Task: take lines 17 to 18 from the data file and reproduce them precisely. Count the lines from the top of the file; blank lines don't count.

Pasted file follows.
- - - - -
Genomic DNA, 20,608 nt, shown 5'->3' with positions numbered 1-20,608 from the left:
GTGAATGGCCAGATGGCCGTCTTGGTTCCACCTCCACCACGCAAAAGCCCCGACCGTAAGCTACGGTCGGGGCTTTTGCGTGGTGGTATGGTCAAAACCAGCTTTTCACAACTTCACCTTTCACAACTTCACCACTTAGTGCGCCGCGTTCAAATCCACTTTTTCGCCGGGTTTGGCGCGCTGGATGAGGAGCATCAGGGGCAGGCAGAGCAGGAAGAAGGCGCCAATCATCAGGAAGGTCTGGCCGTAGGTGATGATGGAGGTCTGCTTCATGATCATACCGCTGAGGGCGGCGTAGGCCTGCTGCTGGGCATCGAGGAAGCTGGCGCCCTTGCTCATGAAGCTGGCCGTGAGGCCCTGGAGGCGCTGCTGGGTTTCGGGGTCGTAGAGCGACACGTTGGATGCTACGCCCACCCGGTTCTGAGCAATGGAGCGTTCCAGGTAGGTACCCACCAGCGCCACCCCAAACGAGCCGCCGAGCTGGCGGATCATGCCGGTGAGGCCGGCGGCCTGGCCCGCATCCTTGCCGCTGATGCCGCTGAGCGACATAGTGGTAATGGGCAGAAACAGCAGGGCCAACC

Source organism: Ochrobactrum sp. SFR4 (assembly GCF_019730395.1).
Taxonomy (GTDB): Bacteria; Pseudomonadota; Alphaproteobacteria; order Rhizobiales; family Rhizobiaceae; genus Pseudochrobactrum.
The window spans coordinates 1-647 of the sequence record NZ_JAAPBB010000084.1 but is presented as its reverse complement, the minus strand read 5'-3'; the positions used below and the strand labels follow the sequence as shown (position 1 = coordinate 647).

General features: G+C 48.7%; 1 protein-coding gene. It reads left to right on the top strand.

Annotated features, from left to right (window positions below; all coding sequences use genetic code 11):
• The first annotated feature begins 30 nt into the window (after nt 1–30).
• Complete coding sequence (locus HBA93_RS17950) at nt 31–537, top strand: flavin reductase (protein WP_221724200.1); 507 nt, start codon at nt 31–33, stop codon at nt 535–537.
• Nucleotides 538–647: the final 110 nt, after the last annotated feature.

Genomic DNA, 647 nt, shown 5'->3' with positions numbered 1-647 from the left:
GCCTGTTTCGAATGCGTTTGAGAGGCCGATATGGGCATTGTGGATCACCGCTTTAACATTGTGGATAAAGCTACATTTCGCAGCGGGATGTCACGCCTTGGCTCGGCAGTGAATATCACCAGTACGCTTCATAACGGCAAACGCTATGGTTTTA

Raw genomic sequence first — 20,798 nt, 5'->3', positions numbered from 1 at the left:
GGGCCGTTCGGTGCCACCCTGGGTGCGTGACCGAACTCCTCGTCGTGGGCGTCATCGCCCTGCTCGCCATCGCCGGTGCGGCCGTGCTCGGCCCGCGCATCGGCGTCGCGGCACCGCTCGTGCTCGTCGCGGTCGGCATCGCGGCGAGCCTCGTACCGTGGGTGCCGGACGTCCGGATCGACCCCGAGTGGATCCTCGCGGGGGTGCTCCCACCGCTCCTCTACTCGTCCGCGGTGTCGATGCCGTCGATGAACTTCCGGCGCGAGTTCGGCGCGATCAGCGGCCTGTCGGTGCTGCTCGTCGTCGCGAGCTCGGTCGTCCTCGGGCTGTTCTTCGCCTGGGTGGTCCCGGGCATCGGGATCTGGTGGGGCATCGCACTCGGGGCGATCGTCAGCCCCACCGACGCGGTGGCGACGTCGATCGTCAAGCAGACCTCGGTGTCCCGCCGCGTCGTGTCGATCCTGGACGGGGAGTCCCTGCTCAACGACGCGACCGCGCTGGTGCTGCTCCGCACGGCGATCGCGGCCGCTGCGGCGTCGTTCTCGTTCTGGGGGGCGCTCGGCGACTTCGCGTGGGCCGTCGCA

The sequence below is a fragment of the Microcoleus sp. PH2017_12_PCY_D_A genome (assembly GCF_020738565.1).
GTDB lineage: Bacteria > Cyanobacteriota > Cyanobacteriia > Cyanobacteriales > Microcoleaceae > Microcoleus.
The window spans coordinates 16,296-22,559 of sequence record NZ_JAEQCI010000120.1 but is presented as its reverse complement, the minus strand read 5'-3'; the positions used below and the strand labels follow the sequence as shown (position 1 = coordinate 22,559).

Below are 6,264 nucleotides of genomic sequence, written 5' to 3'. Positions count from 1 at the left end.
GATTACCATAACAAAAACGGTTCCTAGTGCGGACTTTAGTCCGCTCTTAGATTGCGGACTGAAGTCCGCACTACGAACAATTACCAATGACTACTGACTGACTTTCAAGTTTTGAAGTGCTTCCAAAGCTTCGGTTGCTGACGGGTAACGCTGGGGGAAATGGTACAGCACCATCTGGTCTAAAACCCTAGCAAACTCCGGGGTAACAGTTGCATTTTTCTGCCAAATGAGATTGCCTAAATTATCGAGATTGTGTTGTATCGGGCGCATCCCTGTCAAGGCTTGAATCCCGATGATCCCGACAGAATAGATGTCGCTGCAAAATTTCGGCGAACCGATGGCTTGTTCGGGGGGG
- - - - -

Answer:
The window spans coordinates 16,296-22,559 of sequence record NZ_JAEQCI010000120.1 but is presented as its reverse complement, the minus strand read 5'-3'; the positions used below and the strand labels follow the sequence as shown (position 1 = coordinate 22,559).

Below are 6,264 nucleotides of genomic sequence, written 5' to 3'. Positions count from 1 at the left end.